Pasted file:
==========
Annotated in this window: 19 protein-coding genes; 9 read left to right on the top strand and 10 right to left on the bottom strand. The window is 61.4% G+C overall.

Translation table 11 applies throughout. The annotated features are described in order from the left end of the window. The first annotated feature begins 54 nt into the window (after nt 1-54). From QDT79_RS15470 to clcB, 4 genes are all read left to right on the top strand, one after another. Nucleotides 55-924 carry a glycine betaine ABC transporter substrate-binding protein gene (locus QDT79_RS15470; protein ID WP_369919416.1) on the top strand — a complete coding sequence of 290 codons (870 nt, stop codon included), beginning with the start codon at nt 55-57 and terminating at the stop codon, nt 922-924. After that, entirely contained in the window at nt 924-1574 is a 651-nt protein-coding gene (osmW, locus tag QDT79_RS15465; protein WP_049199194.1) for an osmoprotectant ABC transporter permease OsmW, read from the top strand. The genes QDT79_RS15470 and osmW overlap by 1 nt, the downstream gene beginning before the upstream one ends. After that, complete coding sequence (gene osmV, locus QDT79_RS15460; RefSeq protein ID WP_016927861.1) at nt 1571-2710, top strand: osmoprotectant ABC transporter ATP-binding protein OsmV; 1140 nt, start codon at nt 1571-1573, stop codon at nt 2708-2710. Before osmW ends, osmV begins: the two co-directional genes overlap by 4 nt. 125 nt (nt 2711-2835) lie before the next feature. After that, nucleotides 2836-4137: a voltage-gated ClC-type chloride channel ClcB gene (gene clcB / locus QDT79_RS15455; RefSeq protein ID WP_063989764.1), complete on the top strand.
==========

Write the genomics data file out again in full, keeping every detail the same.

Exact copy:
Annotated in this window: 19 protein-coding genes; 9 read left to right on the top strand and 10 right to left on the bottom strand. The window is 61.4% G+C overall.

Translation table 11 applies throughout. The annotated features are described in order from the left end of the window. The first annotated feature begins 54 nt into the window (after nt 1-54). From QDT79_RS15470 to clcB, 4 genes are all read left to right on the top strand, one after another. Nucleotides 55-924 carry a glycine betaine ABC transporter substrate-binding protein gene (locus QDT79_RS15470; protein ID WP_369919416.1) on the top strand — a complete coding sequence of 290 codons (870 nt, stop codon included), beginning with the start codon at nt 55-57 and terminating at the stop codon, nt 922-924. After that, entirely contained in the window at nt 924-1574 is a 651-nt protein-coding gene (osmW, locus tag QDT79_RS15465; protein WP_049199194.1) for an osmoprotectant ABC transporter permease OsmW, read from the top strand. The genes QDT79_RS15470 and osmW overlap by 1 nt, the downstream gene beginning before the upstream one ends. After that, complete coding sequence (gene osmV, locus QDT79_RS15460; RefSeq protein ID WP_016927861.1) at nt 1571-2710, top strand: osmoprotectant ABC transporter ATP-binding protein OsmV; 1140 nt, start codon at nt 1571-1573, stop codon at nt 2708-2710. Before osmW ends, osmV begins: the two co-directional genes overlap by 4 nt. 125 nt (nt 2711-2835) lie before the next feature. After that, nucleotides 2836-4137: a voltage-gated ClC-type chloride channel ClcB gene (gene clcB / locus QDT79_RS15455; RefSeq protein ID WP_063989764.1), complete on the top strand.